Building on the Bedrock: Bridging Historical and Contemporary Theology

 

“I will show you what it’s like when someone comes to me,

listens to my teaching, and then follows it.

It is like a person building a house who digs deep

and lays the foundation on solid rock.

When the floodwaters rise and break against the house,

it stands firm because it is well built.

But anyone who hears and doesn’t obey is like a person

who builds a house without a foundation.

When the floods sweep down against that house,

it will collapse into a heap of ruins.”

 Luke 6:47-49

 

            All human beings need a solid foundation on which they can build their world views, their ultimate and innermost beliefs about the natural and supernatural world in which they live. If they, rather than heeding these words of Jesus, choose to build their world views on an unstable foundation, their entire system of belief can come crashing down when it is challenged by another system of values or another set of lenses through which one sees the world.

            So it is also with those of us who are educators and theologians. It is not enough to simply build our homes with pedagogy, practical and pastoral theology, and curriculum. We too must dig down deep and lay a solid theological and educational foundation. And what is this foundation to be? It is the work of those who have come before us, the writings, musings, and theories of the great historical theologians, educators, and thinkers, including the writers of the biblical canon. Their houses have stood the test of time. The world views of thinkers such as Martin Luther, John Calvin, Menno Simons, St. Augustine, John Chrysostom, and many others have stood the test of time. They have weathered the storm and proven to have been laid on a strong foundation. Their work too can become the foundation on which we build our theological homes.

            There are other thinkers, too, who are helpful as we build our foundation; those contemporary thinkers and educators whose work is strong and secure. These people, like Dietrich Bonhoeffer, Martin Luther King, Jr., John Howard Yoder, Pamela Couture, Rita Brock, and Dorothy Day, have also examined classic thinkers in order to build the foundations and lay strong groundwork for their more recent work. By walking into their homes, examining what they have used as their foundation (and how they have used it), we can see how others have built strong theological homes and we can learn how to do likewise.

            Those of us who choose not to lay a solid foundation, whether it is because of time constraints, laziness, lack of interest, or disregard for the historical process, risk the destruction of their houses when the winds and waves challenge their strength. Perhaps when such challenges and adversities come, they will lose part of their home—a room, wing, or level. Others, however, will lose everything as the winds tear the roof apart, break the support system, and make the entire house crash down and wash away. And then what are these people left with? Nothing. They are back to where they started from.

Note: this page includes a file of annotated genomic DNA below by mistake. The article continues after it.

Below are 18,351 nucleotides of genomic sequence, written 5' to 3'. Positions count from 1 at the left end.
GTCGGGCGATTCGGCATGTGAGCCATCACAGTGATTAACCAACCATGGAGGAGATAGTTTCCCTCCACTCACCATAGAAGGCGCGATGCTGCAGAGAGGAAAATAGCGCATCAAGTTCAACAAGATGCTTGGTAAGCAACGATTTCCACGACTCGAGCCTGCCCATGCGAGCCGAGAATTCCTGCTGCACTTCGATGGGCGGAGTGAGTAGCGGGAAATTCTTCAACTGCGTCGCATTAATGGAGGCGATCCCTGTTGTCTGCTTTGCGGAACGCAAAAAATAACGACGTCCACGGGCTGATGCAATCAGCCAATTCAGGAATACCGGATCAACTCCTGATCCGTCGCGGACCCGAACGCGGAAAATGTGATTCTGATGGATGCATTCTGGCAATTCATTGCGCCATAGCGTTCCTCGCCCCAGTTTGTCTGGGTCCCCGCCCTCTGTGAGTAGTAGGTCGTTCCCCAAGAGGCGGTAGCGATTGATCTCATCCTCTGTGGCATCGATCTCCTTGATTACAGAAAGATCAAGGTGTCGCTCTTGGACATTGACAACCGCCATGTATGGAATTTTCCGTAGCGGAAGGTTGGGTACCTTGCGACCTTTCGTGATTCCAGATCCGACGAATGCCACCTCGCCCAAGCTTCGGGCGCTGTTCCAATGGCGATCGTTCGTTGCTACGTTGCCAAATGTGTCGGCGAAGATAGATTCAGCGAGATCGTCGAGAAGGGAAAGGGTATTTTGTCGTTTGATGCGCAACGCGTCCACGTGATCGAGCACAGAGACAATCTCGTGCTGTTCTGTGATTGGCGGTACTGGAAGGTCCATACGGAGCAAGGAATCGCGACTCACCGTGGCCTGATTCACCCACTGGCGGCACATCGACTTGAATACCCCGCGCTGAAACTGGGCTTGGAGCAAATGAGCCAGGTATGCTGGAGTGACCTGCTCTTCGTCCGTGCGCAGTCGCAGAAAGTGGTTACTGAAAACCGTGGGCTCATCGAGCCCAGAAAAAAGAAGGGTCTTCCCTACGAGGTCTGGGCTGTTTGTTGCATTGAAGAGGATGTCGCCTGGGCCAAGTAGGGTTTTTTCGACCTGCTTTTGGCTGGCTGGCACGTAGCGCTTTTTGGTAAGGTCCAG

So in order for one’s theological home to weather the storm and stand the test of time, the words of Jesus remind us that they must be build on a strong and solid foundation. But who is to do the building? Are we to contract our work out to “professionals”—teachers, scholars, professors, and professional theologians? By no means! Jesus says “It is like a person building a house who digs deep and lays the foundation on solid rock” (Lk 6:48). They do not hire others to lay the foundation for them. They themselves must pull up their sleeves, put on their work shoes, and dig down the bedrock themselves. And this is not easy task (which is why so many of us are willing to contract the work out). We will get bloody, sweaty, and dirty. Blisters will form on our hands and feet. We may have to work in the scorching heat or drenching rain. But the effort is well worth the result. Once we have dug through the work of countless theologians and educators, we will eventually hit bedrock and find the world views, beliefs, and theologies that are strong enough to hold our theological houses when the winds and rain come. Then we can begin the work of building our own houses, little by little, always remembering that it has an excellent chance of surviving storms, for its foundation is solid and strong. Our houses will probably look very different than those who have gone before us, for we must always be building theological houses that are suitable for life at this time and place. We can’t just build the same way as others, for each context is unique.

When our work is complete, and our theological house has been built, we are to invite others to come into it, walk around in it, and examine its foundation as they seek to build their own homes. In this way, we will remain faithful to the words of Jesus and to the great theological thinkers that have come before us. We will have a house that lasts; a house that can become a part of this great Christian tradition.

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